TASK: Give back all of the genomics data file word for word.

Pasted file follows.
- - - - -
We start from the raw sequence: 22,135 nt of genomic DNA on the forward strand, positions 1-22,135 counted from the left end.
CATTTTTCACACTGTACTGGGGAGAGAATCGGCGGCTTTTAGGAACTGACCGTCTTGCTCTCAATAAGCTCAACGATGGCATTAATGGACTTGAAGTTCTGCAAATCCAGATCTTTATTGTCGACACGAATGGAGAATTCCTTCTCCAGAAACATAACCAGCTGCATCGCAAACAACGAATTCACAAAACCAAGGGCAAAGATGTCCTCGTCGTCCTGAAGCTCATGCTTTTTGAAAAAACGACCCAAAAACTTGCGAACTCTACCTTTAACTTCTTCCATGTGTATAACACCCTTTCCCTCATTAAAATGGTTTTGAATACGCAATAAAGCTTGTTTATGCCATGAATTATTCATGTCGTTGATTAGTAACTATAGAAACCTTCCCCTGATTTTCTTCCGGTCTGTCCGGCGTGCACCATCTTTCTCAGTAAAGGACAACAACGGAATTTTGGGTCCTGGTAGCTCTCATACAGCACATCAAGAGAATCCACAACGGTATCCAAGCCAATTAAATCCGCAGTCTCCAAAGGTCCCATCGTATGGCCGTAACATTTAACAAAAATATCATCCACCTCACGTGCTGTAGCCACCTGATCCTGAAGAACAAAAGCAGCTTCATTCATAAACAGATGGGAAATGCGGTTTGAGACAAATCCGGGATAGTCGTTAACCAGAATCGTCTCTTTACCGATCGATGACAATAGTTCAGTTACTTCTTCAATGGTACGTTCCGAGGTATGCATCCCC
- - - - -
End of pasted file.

We start from the raw sequence: 22,135 nt of genomic DNA on the forward strand, positions 1-22,135 counted from the left end.
CATTTTTCACACTGTACTGGGGAGAGAATCGGCGGCTTTTAGGAACTGACCGTCTTGCTCTCAATAAGCTCAACGATGGCATTAATGGACTTGAAGTTCTGCAAATCCAGATCTTTATTGTCGACACGAATGGAGAATTCCTTCTCCAGAAACATAACCAGCTGCATCGCAAACAACGAATTCACAAAACCAAGGGCAAAGATGTCCTCGTCGTCCTGAAGCTCATGCTTTTTGAAAAAACGACCCAAAAACTTGCGAACTCTACCTTTAACTTCTTCCATGTGTATAACACCCTTTCCCTCATTAAAATGGTTTTGAATACGCAATAAAGCTTGTTTATGCCATGAATTATTCATGTCGTTGATTAGTAACTATAGAAACCTTCCCCTGATTTTCTTCCGGTCTGTCCGGCGTGCACCATCTTTCTCAGTAAAGGACAACAACGGAATTTTGGGTCCTGGTAGCTCTCATACAGCACATCAAGAGAATCCACAACGGTATCCAAGCCAATTAAATCCGCAGTCTCCAAAGGTCCCATCGTATGGCCGTAACATTTAACAAAAATATCATCCACCTCACGTGCTGTAGCCACCTGATCCTGAAGAACAAAAGCAGCTTCATTCATAAACAGATGGGAAATGCGGTTTGAGACAAATCCGGGATAGTCGTTAACCAGAATCGTCTCTTTACCGATCGATGACAATAGTTCAGTTACTTCTTCAATGGTACGTTCCGAGGTATGCATCCCC